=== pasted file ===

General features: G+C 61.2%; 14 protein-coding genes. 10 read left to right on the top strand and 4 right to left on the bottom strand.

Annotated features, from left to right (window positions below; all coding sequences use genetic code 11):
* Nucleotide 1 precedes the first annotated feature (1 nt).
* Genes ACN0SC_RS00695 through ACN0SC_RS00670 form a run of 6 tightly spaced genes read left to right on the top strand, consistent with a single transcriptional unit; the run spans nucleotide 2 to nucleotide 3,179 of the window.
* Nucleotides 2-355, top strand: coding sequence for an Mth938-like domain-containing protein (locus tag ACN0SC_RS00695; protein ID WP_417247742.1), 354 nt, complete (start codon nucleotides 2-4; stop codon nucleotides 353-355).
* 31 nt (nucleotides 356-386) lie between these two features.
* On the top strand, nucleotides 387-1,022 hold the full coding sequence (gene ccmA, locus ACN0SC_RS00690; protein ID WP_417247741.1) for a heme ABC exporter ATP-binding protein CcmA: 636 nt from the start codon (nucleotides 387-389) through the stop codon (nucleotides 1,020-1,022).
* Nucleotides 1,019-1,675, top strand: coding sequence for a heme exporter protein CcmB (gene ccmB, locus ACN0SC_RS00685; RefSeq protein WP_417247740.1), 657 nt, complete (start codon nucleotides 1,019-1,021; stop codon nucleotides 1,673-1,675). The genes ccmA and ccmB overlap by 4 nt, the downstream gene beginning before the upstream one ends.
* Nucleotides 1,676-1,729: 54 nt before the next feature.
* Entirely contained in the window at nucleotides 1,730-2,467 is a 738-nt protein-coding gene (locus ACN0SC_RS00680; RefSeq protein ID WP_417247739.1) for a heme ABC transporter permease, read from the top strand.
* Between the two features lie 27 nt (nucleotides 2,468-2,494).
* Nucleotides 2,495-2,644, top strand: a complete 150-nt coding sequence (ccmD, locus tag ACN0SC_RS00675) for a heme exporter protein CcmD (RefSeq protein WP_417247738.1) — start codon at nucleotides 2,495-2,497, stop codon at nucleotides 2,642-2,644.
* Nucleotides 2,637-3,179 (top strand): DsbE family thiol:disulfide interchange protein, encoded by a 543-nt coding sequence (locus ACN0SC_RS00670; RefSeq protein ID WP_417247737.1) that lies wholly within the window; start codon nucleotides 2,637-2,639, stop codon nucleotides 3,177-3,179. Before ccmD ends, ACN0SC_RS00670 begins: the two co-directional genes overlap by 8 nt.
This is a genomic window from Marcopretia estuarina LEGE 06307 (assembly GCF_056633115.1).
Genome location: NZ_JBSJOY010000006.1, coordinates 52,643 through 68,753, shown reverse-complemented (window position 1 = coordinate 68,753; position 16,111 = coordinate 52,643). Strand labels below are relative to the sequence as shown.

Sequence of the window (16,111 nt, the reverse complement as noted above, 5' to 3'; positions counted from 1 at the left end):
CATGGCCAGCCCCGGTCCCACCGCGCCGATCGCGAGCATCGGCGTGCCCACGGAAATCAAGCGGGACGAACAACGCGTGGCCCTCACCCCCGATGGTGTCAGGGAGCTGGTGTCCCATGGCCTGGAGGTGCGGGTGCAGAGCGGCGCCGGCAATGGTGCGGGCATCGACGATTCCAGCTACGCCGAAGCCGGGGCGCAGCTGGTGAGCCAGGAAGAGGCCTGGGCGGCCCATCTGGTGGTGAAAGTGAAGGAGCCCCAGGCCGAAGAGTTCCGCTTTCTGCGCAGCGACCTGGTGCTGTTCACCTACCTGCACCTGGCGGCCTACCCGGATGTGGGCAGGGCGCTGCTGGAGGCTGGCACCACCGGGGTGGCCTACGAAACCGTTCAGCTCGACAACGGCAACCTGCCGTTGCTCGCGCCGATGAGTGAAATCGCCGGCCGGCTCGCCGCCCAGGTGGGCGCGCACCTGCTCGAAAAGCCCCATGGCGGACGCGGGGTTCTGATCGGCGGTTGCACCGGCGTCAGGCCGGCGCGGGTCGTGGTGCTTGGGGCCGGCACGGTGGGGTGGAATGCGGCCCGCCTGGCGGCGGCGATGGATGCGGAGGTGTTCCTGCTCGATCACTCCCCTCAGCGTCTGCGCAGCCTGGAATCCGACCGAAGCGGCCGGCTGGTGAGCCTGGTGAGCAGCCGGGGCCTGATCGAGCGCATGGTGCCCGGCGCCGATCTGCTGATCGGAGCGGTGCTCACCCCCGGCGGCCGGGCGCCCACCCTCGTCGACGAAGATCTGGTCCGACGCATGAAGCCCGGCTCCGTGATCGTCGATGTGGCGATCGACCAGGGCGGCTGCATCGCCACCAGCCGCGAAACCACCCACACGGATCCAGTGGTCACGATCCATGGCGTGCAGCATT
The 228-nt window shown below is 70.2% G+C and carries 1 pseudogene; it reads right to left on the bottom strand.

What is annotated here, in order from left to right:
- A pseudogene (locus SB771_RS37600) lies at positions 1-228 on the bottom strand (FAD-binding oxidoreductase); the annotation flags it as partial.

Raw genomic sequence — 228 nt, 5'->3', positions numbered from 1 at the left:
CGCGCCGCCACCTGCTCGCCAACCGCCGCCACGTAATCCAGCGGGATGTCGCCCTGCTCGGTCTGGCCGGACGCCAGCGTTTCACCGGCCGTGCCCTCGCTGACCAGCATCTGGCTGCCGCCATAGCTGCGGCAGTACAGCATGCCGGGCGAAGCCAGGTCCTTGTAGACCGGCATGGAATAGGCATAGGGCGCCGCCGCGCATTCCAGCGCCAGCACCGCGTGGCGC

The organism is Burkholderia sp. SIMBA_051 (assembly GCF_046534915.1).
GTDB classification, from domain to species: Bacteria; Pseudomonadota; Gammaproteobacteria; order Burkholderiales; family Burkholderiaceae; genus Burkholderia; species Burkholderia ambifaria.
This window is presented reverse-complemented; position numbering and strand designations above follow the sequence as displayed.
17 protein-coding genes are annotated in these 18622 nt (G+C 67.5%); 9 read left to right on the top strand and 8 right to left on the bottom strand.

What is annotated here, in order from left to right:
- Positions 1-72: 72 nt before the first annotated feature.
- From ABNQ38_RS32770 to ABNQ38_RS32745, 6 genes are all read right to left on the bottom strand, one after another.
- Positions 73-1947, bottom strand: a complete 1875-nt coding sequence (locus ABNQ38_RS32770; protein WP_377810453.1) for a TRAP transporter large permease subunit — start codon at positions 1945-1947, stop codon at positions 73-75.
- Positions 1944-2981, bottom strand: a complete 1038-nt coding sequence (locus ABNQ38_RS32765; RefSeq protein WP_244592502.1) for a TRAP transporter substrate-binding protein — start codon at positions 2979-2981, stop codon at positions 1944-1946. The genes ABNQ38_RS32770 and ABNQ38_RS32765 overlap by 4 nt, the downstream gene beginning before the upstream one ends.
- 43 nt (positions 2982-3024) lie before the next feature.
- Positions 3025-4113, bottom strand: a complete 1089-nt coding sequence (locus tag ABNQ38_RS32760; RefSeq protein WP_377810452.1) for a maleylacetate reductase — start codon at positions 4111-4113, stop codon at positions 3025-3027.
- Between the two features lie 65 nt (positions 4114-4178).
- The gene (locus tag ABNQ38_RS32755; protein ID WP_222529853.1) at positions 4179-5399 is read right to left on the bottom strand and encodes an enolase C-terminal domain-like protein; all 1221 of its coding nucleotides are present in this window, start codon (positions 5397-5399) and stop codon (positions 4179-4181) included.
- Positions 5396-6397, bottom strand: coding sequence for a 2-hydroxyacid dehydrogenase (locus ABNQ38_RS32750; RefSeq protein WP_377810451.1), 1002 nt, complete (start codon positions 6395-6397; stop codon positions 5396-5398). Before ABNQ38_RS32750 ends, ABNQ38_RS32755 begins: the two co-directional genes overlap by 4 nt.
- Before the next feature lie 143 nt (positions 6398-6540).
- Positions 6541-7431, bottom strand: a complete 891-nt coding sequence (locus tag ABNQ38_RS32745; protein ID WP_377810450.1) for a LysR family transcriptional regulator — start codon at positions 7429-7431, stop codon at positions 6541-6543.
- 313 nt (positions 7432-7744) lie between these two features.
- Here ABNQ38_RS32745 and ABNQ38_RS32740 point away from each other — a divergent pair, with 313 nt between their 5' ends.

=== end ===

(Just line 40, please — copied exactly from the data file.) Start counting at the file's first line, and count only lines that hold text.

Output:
- Here ABNQ38_RS32745 and ABNQ38_RS32740 point away from each other — a divergent pair, with 313 nt between their 5' ends.